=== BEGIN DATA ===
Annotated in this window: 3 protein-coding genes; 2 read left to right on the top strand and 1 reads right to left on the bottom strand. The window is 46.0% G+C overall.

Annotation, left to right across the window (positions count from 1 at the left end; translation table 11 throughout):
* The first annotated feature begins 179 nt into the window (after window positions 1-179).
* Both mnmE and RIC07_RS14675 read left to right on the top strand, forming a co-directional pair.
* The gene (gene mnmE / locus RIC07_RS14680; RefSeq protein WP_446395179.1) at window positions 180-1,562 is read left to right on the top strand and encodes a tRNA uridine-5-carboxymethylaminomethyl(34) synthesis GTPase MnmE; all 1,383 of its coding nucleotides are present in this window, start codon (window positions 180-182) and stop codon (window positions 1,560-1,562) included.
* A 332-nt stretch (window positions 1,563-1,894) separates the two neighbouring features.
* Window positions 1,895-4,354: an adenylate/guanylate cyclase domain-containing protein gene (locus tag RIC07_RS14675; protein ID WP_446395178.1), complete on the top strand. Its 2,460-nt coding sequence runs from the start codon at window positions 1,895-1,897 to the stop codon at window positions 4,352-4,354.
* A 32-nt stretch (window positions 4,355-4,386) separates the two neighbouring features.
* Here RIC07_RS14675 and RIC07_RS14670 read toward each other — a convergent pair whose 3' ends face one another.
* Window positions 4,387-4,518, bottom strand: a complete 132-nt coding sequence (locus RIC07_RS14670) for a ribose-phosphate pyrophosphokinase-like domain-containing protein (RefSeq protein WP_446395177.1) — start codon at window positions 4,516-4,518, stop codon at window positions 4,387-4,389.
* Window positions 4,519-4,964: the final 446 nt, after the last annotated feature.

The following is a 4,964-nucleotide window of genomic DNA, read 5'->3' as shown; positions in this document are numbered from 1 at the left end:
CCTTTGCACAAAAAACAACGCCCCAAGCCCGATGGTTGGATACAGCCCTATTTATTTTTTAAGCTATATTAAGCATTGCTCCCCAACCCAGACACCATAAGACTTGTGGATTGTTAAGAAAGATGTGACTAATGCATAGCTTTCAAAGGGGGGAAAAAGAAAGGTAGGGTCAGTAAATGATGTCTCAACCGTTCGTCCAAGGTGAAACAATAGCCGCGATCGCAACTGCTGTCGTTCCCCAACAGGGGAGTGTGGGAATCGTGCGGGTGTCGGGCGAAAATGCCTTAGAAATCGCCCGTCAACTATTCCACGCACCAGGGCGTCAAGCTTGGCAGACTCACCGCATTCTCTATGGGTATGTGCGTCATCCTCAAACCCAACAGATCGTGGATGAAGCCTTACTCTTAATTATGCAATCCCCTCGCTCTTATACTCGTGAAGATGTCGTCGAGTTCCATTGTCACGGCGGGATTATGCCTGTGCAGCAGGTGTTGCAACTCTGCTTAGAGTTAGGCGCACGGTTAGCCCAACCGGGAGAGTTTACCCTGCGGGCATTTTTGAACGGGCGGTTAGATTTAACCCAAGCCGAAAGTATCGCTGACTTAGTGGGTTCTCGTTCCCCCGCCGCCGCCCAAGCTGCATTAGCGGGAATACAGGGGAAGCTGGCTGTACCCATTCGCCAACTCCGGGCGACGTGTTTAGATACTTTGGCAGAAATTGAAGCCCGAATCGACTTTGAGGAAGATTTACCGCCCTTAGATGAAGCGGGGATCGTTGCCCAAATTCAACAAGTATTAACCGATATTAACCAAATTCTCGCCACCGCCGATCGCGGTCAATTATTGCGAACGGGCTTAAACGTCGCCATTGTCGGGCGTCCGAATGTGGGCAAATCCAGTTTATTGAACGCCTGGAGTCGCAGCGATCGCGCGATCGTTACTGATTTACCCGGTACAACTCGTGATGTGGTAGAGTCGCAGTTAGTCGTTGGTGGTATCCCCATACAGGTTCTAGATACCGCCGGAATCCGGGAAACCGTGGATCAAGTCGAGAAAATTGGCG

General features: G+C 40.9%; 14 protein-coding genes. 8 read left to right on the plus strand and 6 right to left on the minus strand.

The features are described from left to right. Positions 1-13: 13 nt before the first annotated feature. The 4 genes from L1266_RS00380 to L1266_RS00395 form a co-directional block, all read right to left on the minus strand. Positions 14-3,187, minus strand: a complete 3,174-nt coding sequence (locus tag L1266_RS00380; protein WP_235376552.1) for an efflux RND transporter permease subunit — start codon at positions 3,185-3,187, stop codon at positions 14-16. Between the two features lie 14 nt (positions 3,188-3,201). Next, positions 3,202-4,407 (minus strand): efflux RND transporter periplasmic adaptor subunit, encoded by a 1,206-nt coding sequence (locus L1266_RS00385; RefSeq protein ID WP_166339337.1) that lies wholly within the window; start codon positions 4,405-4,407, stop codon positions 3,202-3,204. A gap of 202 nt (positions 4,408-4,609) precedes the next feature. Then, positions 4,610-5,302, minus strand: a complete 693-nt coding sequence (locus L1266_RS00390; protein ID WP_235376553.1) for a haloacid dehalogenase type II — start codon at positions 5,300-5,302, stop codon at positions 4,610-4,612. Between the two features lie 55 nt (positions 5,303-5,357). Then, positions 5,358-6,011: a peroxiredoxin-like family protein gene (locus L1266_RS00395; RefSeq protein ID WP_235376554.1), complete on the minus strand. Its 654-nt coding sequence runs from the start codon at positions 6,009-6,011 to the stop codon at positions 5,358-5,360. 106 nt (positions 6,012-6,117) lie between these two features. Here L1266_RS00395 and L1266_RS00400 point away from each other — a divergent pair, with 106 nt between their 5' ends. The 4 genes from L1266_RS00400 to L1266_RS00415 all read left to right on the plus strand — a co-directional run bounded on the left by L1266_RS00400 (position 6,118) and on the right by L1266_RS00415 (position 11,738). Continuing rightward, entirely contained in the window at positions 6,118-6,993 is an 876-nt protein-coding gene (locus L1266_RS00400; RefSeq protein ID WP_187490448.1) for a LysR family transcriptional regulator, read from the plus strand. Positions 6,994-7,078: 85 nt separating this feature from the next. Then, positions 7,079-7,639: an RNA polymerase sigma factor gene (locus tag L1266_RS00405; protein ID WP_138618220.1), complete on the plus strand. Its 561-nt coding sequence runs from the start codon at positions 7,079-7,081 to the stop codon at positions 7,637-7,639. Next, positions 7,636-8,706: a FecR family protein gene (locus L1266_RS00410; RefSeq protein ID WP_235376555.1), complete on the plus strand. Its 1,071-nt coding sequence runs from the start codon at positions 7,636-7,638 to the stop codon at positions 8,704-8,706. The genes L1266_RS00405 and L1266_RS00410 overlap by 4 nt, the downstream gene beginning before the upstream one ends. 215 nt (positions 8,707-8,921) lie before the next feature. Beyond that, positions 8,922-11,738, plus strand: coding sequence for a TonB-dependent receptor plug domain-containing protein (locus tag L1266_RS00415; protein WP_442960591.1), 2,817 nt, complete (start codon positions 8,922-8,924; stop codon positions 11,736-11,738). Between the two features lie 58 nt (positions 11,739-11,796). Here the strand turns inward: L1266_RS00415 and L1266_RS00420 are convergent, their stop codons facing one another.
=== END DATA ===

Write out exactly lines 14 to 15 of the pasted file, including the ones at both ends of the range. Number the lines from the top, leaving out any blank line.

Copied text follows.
General features: G+C 40.9%; 14 protein-coding genes. 8 read left to right on the plus strand and 6 right to left on the minus strand.

The features are described from left to right. Positions 1-13: 13 nt before the first annotated feature. The 4 genes from L1266_RS00380 to L1266_RS00395 form a co-directional block, all read right to left on the minus strand. Positions 14-3,187, minus strand: a complete 3,174-nt coding sequence (locus tag L1266_RS00380; protein WP_235376552.1) for an efflux RND transporter permease subunit — start codon at positions 3,185-3,187, stop codon at positions 14-16. Between the two features lie 14 nt (positions 3,188-3,201). Next, positions 3,202-4,407 (minus strand): efflux RND transporter periplasmic adaptor subunit, encoded by a 1,206-nt coding sequence (locus L1266_RS00385; RefSeq protein ID WP_166339337.1) that lies wholly within the window; start codon positions 4,405-4,407, stop codon positions 3,202-3,204. A gap of 202 nt (positions 4,408-4,609) precedes the next feature. Then, positions 4,610-5,302, minus strand: a complete 693-nt coding sequence (locus L1266_RS00390; protein ID WP_235376553.1) for a haloacid dehalogenase type II — start codon at positions 5,300-5,302, stop codon at positions 4,610-4,612. Between the two features lie 55 nt (positions 5,303-5,357). Then, positions 5,358-6,011: a peroxiredoxin-like family protein gene (locus L1266_RS00395; RefSeq protein ID WP_235376554.1), complete on the minus strand. Its 654-nt coding sequence runs from the start codon at positions 6,009-6,011 to the stop codon at positions 5,358-5,360. 106 nt (positions 6,012-6,117) lie between these two features. Here L1266_RS00395 and L1266_RS00400 point away from each other — a divergent pair, with 106 nt between their 5' ends. The 4 genes from L1266_RS00400 to L1266_RS00415 all read left to right on the plus strand — a co-directional run bounded on the left by L1266_RS00400 (position 6,118) and on the right by L1266_RS00415 (position 11,738). Continuing rightward, entirely contained in the window at positions 6,118-6,993 is an 876-nt protein-coding gene (locus L1266_RS00400; RefSeq protein ID WP_187490448.1) for a LysR family transcriptional regulator, read from the plus strand. Positions 6,994-7,078: 85 nt separating this feature from the next. Then, positions 7,079-7,639: an RNA polymerase sigma factor gene (locus tag L1266_RS00405; protein ID WP_138618220.1), complete on the plus strand. Its 561-nt coding sequence runs from the start codon at positions 7,079-7,081 to the stop codon at positions 7,637-7,639. Next, positions 7,636-8,706: a FecR family protein gene (locus L1266_RS00410; RefSeq protein ID WP_235376555.1), complete on the plus strand. Its 1,071-nt coding sequence runs from the start codon at positions 7,636-7,638 to the stop codon at positions 8,704-8,706. The genes L1266_RS00405 and L1266_RS00410 overlap by 4 nt, the downstream gene beginning before the upstream one ends. 215 nt (positions 8,707-8,921) lie before the next feature. Beyond that, positions 8,922-11,738, plus strand: coding sequence for a TonB-dependent receptor plug domain-containing protein (locus tag L1266_RS00415; protein WP_442960591.1), 2,817 nt, complete (start codon positions 8,922-8,924; stop codon positions 11,736-11,738). Between the two features lie 58 nt (positions 11,739-11,796). Here the strand turns inward: L1266_RS00415 and L1266_RS00420 are convergent, their stop codons facing one another.